Finding the Florence Nightingale Pub (where the London Tun is held) was not difficult. Everyone seemed to think Americans had terrible senses of direction and gave incredibly detailed instructions. Of course, if you could manage to navigate around the roundabout under construction and hence barricaded to form something like the maze at Hampton Court, you could probably find anything.
The London Tun was very noisy--and people said that there were fewer people than usual! Dave Langford was there, along with a couple of other Reading fans, so I didn't feel quite as bad about not getting there. My memory for names being what it is, I can't remember everyone's name, but I did get to meet several people that I knew only through rec.arts.sf.fandom or via email, and some I hadn't known at all.
We came back by way of Windsor, where Martin works and had left his car. Windsor is quite beautiful at night, particularly Windsor Castle, which is all lit up. And the streets all look quite charming when they're not filled with tourists.
By Friday, England decided that the train problems and the weather problems were not enough, and so everyone created a petrol shortage as well. About a month earlier, there had been a strike by petrol lorry drivers (I think) and there had been a petrol shortage. Now the drivers weren't threatening to strike again in two weeks, and so even though there was no shortage now, everyone ran out to fill their tanks, and created a shortage. Yet another reason I'm glad I didn't get a rental car.
Saturday (4 November) was sunny and mild, so I walked into Wooton Bassett, and--surprise!--bought some books (in the Oxfam Shop). I also bought a couple of CDs in the Collectors Corner shop, and talked to the owner for a while about science fiction and American politics.
However, in spite of the good weather, the fireworks and bonfire scheduled for Swindon were still canceled, because the park where they were to be held, including the parking area, was basically a quagmire. Margaret and Martin picked me up, though, and we went to see the movie Billy Elliott, which I described as October Sky with ballet. (Since October Sky doesn't seem to have played in England, this may not be helpful.) But it was not nearly as good as October Sky (which may have been helped by the fact that it was a true story, while Billy Elliott was not, and often seemed unrealistic).
Sunday was another gale-force storm, with more rain. I stayed in all day, finished my Chicon 2000 report, watched the various "extras" on the Being John Malkovich DVD I had brought with me to play on my laptop, washed my hair, and began packing all the books I bought.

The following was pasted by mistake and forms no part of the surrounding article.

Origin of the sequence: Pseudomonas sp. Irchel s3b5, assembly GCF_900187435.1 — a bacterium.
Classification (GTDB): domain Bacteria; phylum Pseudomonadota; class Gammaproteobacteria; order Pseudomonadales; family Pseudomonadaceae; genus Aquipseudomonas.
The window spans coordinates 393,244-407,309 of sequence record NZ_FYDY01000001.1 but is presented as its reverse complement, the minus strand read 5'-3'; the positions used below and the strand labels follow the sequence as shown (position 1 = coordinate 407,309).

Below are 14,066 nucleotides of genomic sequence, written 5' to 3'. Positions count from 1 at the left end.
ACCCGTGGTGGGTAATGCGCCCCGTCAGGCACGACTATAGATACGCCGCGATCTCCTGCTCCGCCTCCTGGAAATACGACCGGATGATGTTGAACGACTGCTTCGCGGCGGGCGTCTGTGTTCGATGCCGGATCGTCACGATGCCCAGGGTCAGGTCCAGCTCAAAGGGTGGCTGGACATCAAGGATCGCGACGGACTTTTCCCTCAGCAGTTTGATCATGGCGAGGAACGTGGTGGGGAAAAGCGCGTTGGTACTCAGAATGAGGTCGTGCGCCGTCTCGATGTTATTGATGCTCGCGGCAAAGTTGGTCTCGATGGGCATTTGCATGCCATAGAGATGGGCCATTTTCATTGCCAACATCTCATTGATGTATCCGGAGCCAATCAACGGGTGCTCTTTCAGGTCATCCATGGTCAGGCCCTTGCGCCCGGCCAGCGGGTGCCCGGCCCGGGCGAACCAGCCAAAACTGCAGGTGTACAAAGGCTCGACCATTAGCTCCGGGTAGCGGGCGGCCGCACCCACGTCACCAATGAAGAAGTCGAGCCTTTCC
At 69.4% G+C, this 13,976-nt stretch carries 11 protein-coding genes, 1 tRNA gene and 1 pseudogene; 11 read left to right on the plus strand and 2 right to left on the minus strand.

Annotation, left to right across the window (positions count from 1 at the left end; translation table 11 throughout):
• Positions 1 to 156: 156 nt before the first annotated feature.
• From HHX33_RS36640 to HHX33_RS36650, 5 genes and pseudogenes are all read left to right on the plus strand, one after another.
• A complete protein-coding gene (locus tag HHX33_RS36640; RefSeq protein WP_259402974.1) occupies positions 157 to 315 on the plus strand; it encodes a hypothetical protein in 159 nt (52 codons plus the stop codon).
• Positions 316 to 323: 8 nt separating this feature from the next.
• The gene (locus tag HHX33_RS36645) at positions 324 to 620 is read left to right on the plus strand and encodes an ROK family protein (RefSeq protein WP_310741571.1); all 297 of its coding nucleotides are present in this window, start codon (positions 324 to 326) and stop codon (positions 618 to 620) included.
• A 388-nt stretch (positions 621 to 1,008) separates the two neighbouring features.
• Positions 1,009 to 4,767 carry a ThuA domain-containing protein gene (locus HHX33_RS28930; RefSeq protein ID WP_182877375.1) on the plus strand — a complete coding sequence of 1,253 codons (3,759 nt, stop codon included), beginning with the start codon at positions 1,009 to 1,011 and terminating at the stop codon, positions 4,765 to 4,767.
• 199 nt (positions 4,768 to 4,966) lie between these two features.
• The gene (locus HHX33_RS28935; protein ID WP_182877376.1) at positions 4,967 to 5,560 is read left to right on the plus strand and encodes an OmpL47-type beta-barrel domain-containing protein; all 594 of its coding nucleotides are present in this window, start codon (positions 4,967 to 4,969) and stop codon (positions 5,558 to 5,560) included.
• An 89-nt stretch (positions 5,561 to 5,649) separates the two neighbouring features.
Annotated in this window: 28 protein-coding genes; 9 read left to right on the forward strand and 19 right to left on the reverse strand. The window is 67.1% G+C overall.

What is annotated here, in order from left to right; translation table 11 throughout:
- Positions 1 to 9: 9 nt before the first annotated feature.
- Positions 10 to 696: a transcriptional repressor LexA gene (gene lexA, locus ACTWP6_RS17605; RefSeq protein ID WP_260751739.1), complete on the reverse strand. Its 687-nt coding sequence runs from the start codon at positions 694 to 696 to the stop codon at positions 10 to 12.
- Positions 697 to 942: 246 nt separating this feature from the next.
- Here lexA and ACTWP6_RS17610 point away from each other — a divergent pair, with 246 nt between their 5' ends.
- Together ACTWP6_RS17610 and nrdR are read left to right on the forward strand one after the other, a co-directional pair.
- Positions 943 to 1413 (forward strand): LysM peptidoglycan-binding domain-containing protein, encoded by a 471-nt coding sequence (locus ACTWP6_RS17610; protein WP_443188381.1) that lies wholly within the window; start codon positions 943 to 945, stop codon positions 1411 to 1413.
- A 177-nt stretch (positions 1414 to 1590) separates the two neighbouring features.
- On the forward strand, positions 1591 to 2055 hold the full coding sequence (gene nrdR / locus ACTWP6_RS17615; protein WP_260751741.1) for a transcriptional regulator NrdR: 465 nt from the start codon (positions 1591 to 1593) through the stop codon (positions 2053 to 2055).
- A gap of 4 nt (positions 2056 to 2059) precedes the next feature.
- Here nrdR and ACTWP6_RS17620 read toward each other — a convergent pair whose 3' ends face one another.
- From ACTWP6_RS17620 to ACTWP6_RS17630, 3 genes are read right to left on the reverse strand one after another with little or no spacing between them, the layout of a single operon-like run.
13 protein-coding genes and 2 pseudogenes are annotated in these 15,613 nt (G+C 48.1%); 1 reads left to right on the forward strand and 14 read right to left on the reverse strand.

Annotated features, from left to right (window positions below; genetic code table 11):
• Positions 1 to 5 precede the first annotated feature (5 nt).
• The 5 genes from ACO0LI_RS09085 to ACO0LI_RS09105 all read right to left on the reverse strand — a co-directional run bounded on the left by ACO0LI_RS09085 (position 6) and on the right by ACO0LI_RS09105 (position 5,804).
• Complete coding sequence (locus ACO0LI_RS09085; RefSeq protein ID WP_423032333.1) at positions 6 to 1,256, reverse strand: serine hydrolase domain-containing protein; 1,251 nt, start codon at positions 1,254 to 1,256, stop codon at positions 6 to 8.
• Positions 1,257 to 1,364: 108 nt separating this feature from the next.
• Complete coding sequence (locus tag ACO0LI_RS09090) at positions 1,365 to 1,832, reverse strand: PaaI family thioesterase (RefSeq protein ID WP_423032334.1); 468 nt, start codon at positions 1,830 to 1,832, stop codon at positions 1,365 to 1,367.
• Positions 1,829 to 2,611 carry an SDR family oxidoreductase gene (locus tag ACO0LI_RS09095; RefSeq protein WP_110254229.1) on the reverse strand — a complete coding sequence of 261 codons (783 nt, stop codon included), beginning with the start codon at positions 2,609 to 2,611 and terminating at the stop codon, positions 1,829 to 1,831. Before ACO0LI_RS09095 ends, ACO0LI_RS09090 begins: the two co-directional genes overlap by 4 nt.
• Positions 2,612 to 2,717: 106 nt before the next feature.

What is the first thing a fan packs in her bag for a trip? Another bag.
I told another fan that I had bought only 29 books and 2 books on CD because I needed to hold back. When someone at work asked me if I had bought any books, and I said I had bought 29, she did not react as if that was great restraint on my part.
The last morning in the hotel, at 5AM, when we still didn't know who the next President was, I flipped on a light and flew a fuse. Luckily, not everything in the room was on the same circuit, so I still had some light.
When I woke up at 5AM GMT (10PM EST), no one had any idea who the next President would be. When I boarded the plane at 9:30 GMT (2:30AM EST), no one still had any idea who the next President would be; Florida had a 3000-vote difference. When the plane landed at 12N EST, no one still had any idea who the next President would be, and Florida now had a 91-vote difference! Since absentee ballots merely had to be postmarked by Election Day, they won't finish arriving for days, and there will definitely be a recount (Florida requires one in any election this close), so I figure we may know by Thanksgiving. (By the time you read this, all the sordid details of Florida voting will have been hashed and re-hashed.) (But not resolved. I've decided to send this out without waiting for the final returns.)
In a way this is good. In this age of instantaneous communication, exit polls, etc., it is worthwhile to be reminded occasionally that some things take time, and that not everything comes with instant gratification.
Books purchased in Ludlow:
Books purchased in London:
Books purchased in Swindon:
Evelyn C. Leeper (firstname.lastname@example.org)